People of Color


Forty-two percent of LGBTQ adults identify as people of color, including 21 percent who identify as Latino/a, 12 percent as Black, two percent as Asian, and one percent as American Indian and Alaska Native. This is more diverse than the overall U.S. adult population, which is 60 percent white. The higher representation of people of color in LGBTQ communities is in part related to age. With increasing acceptance of LGBTQ people, younger generations are more likely to be out as LGBTQ. Younger people are also more likely to be of color, which is the main reason that a large proportion of people of color identify as LGBTQ. From service provision to movement building, there is a need to respond and adapt to a new generation in the U.S. that is more diverse than any previous generation in terms of race, sexual orientation, and gender identity.

At the intersection of two marginalized identities, LGBTQ people of color often face stark disparities:

In recent years, a number of funders have collaborated on efforts to address the unique needs of men and boys of color. As with men and boys of color, the disparities faced by LGBTQ communities of color can be seen as a “canary in the coalmine”—an indicator of more widespread problems in a variety of systems. If funders can identify interventions that improve outcomes for the most vulnerable populations, such as LGBTQ communities of color, that will lead to system-wide change that will improve outcomes for all communities.

For more information on the unique needs and challenges faced by LGBTQ communities of color, we recommend these resources:

In 2018, domestic funding for LGBTQ communities of color increased by nearly $9 million for a total of $33.3 million. An increase of $5.5 million for people of color in general, $2 million for LGBTQ black communities, and $1.9 million for LGBTQ Latinx communities led to a new record high in funding for LGBTQ communities of color, when excluding OneOrlando Fund grantmaking. Still, funding for LGBTQ AAPI communities fell by 27 percent.

Forty-five percent of the funding was awarded to advance civil rights for LGBTQ communities of color and 21 percent was awarded to address HIV/AIDS.

The top ten funders awarded $22.2 million and accounted for sixty percentof all funding for LGBTQ communities of color. Foundation for a Just Society tripled the amount it awarded to communities of color in 2018, while Gilead Sciences doubled the amount its grantmaking to communities of color.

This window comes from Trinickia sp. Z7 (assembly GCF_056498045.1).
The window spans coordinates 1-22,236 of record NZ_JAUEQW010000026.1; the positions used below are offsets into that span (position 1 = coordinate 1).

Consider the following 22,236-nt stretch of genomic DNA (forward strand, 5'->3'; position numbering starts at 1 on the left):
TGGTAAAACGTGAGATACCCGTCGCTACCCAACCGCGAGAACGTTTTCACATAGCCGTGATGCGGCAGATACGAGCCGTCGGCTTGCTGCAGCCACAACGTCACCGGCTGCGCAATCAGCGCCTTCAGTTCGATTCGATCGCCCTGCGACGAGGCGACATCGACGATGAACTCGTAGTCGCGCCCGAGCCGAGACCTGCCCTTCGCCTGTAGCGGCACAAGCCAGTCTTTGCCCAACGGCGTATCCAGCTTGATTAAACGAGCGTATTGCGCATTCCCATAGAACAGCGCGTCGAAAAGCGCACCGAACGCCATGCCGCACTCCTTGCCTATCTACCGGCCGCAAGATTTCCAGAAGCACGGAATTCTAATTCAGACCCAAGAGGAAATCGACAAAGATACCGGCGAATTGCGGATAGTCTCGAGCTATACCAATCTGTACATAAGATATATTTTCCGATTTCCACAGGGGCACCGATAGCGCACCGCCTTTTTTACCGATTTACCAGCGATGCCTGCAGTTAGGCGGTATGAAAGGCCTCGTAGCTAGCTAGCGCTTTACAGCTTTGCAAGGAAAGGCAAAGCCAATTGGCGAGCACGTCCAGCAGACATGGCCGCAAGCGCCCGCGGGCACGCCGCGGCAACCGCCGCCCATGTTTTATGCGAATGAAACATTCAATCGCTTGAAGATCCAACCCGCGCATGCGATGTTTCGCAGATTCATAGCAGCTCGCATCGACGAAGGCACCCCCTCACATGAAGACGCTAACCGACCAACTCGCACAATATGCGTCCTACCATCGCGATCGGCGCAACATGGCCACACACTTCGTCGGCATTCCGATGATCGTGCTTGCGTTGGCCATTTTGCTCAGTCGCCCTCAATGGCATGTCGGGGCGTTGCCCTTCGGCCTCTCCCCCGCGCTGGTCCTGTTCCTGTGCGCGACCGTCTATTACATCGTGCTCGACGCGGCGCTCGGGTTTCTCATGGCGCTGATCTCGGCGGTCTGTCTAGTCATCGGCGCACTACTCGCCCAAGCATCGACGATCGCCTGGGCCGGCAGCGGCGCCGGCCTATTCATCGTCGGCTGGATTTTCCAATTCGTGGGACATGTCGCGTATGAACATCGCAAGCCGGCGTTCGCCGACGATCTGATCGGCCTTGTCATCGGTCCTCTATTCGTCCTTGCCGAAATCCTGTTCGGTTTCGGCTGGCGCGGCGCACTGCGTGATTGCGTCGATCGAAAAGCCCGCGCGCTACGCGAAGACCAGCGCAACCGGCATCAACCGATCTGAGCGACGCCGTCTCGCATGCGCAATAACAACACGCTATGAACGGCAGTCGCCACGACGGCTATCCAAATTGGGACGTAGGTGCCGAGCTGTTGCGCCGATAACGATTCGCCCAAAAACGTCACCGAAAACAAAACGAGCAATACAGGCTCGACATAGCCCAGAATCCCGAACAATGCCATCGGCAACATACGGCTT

Top Ten Funders for LGBTQ Communities of Color (2018)


Funder Name Amount
1. Gilead Sciences $5,865,298
2. Foundation for a Just Society $3,562,500
3. Anonymous Donors (Anonymous) $3,040,000
4. Borealis Philanthropy $2,703,225
5. Arcus Foundation $2,543,000
6. Astraea Lesbian Foundation for Justice $1,141,600
7. New York Women’s Foundation $885,500
8. Groundswell Fund $829,309
9. AIDS United $829,250
10. Ford Foundation $800,000
11. Laughing Gull Foundation $730,000

NOTE: Anonymous donors awarded $3,040,000 to LGBTQ commnuities of color in 2018. If included in the list above they would rank as the third  largest funder.

The top ten grant recipients of funding for LGBTQ communities of color received a total of nearly $6.1 million in 2018.


Top Ten Grant Recipients of Funding for LGBTQ Communities of Color (2018)


Organization Name Amount
1. Southerners On New Ground (SONG) $2,389,450
2. Abounding Prosperity $1,014,833
3. Third Wave Fund $792,500
4. Planned Parenthood Federation of America $734,766
5. Casa Ruby $704,782
6. Funders for LGBTQ Issues $700,000
7. Sylvia Rivera Law Project $688,000
8. Racial Justice Action Center (RJAC) – Solutions Not Punishment (SNaP) $682,000
9. Mijente Support Committee $670,000
10. Hetrick-Martin Institute (HMI) $628,400

For funders seeking to support work at the intersection of racial equity and LGBTQ rights, there are a number of community assets to build on:

Building on these assets, funders have several opportunities to advance racial equity and LGBTQ rights:

  • Build capacity of groups rooted in LGBT communities of color: There are dozens of organizations doing important intersectional work rooted in LGBTQ communities of color, but most are under-resourced or highly dependent on restricted government grants for HIV and health services. Funders have an opportunity to build the capacity of these grassroots groups to build out their staffing, fundraising, advocacy, and communications.
  • Support LGBTQ leaders of color: LGBTQ leaders of color are already having a visible and powerful impact in a range of movements. Funders have an opportunity to support these leaders, both through direct investment in their work and through leadership development programs.
  • Support intersectional organizing and alliances for racial justice and LGBTQ rights: A growing number of organizations and coalitions are advocating for both racial justice and LGBTQ rights in integrated, intersectional ways. Funders have an opportunity to assure that these efforts are fully resourced and sustained so as to foster meaningful long-term change on issues ranging from nondiscrimination protections to policing reform.